Body Fat scales

These body fat scales most stores sell, how do they function, and do they work? I have seen some claim that they pass an electrical current through you and measure which is fat and which is muscle, but wouldn’t you have to stick electrodes on you or something? Surely it can’t tell from just passing a miniscule current in the soles of your feet?

Ok, I admit, sounds like junk science to me off hand. Sort of like the Ionic Breeze or wearing a copper bracelet. I am willing to admit I am wrong, but I am curious as to what the Straightdope has to say about these things.

Work, not work? How? Scam or great product?

I have one, and it seems to work. This is because it shows a higher body fat % at times when I’m less hydrated (e.g. in the morning). At timeswhen I’m more hydrated, the number is lower. If it were a scam, I wouldn’t be getting such consistent results.

But don’t use one if you have a pacemaker.

Maybe this will help explain it. I have a body fat monitor scale too and it seems to work. I don’t think it’s junk science, and it’s an easier way to measure body fat than the dunk yourself in water or the X-ray methods.

IIRC per CR reviews they suck as to the absolute accuracy in terms of telling you what your actual (accurate) body fat percentage is, but they will correctly indicate changes from their (inaccurate) baseline so at least it can tell you if you are improving or not.

When I joined the local health club, I was given a reading on one of those things during the tour, and again the next day when I signed the contract. They were on two different “identical” scales, and the body fat percentages differed by about 10%. YMMV. :dubious:

Oh, and although the thread title seems to say otherwise, body fat does not cause you to have scales on you. :wink:

So I wonder, this Bioelectrical Impedance method, how does it work exactly? I mean, a very low electrical “signal” (as the site above mentions), wouldn’t travel very far into the skin, or very far along the muscles, certainly not above the calves. So how does this machine claim to tell your whole bodyfat percentage, when the most you are getting is your legs measured?

Or is there some new fangled electricity that travels your whole body with very little amperage, does no damage, and isn’t felt beyond a slight tingle?

On my scales you stand with each foot on a different electrode. I assume they measure current going up one leg and down the other. It also asks for your height so perhaps it uses some average height/leg length ratio in its calculation.

Oh, and all calculations will be made on the assumption of an average fat distribution so value measure for your legs can be used to approximate for your whole body. No doubt they have been calibrated with the results of more precise but cumbersome measurements for a range of subjects.

Yes. So if someone is more “apple” (fat around the stomach) or “pear” (fat around the hips), that will also affect the readings.

Most scales that you buy at home or use at the gym measure the current going from one foot to the other. You can also get body fat analyzers that you grab with both hands, and the current travels across your upper body. These are “two lead” systems - one electrode on each foot, or one on each hand.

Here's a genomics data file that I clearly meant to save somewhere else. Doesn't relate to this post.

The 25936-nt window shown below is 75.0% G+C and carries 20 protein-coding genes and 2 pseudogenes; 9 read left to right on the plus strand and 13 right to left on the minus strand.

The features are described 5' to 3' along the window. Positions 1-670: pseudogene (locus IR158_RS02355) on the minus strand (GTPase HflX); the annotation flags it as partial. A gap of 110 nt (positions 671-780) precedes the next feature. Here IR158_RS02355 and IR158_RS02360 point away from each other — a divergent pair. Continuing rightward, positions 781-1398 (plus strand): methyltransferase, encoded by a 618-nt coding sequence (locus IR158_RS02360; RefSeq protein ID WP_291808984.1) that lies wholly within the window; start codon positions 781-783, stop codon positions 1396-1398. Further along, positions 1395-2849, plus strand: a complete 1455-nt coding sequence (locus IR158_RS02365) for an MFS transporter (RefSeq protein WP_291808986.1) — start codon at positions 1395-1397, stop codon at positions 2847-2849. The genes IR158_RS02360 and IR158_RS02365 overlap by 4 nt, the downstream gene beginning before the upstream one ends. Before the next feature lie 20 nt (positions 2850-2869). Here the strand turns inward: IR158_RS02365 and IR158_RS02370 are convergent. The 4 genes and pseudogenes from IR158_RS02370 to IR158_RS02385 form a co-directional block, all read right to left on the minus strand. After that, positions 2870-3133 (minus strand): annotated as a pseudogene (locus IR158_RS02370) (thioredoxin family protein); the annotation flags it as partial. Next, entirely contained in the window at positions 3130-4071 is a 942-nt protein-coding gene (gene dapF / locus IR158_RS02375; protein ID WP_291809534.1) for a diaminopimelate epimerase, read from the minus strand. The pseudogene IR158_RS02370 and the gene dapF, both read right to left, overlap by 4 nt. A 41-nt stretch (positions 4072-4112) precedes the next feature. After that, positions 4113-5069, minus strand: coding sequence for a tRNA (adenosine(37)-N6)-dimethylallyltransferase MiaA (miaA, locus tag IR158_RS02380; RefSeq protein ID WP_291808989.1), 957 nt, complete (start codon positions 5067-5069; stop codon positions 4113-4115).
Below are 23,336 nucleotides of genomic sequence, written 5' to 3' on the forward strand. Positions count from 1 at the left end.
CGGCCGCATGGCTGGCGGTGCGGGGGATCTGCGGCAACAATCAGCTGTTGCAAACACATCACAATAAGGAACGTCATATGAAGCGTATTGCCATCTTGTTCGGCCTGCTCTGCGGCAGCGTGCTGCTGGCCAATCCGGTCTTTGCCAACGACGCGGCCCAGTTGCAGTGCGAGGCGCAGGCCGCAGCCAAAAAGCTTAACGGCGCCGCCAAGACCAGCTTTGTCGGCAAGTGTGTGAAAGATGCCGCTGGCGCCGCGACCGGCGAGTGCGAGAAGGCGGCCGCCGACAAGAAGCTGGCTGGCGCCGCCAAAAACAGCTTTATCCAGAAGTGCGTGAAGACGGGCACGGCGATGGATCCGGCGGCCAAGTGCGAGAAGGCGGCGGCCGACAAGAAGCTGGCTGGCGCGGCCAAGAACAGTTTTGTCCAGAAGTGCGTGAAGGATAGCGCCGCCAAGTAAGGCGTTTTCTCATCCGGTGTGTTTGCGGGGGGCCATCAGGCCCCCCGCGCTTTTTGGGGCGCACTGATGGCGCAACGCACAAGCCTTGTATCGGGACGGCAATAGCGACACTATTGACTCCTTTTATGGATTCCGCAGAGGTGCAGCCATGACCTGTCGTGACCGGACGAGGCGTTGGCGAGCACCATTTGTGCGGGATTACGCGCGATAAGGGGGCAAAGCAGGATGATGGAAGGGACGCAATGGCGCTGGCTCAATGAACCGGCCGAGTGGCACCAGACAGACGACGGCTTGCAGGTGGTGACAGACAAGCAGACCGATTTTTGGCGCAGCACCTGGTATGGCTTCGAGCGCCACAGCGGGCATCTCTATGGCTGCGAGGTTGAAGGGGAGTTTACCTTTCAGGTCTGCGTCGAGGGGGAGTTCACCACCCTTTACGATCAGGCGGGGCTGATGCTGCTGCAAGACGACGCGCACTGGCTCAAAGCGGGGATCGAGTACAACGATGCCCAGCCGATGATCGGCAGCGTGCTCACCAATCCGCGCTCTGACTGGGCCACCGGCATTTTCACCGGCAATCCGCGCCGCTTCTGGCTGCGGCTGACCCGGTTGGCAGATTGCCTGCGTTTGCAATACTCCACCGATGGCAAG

A “four lead” system is more accurate. You attach an electrode to one hand, and the opposite foot, as well as two other electrodes. Thus the current travels all the way acros the body, not just the upper half or lower half. The extra two electrodes help “calibrate” the amount of impedance you have, which makes the reading more accurate.

This site gives a good overview of bioelectrical impedance measurement, and it states:

Choice magazine did a test on the bathroom impedance based body fat scales and compared them to immersion based body fat testing, which is much more accurate.

The best scales ended up with about high 80’s to 90% accuracy from memory, so as long as your body isnt hugely unusual, they dont seem to be too bad for checking overall weight loss if you’re trying to do something like go from 30% to 20% over time, just dont expect it to tell you whether you’re 16 or 17% fat on a particular day.

Otara

Seems to me the scale is the easiest way, though not the most accurate. The tank method is, to my understanding, kind of expensive to do and the most accurate. My gym told me they would use calipers and pinch various parts of my body to get the number. I told them it wasn’t that important to me.

Funny aside: The Simpson’s had an episode where the nuclear plant was checking the health of its employees. The technicians are taking readings of the employee’s body fat percentage. The scale reads 110%, zoom to Homer in the tank with a doughnut and one of the technicians shouting, “Hey, no eating in the tank!” I guess you had to see it.

I found mine to be completely useless as a body fat indicator. As a scale, it’s great, squares with the professional balance scale at school pretty well. The problem is that it tells me I’m at 26% body fat when my first reading on the thing was 24% body fat. I’ve lost 9 kg since that first reading, a reduction of more than 10% of my gross body weight, and I have gained visible and tangible amounts of muscle, which means that I’ve probably lost even more than 10% body fat. It wasn’t an el-cheapo scale either, which makes me distrust the whole technology.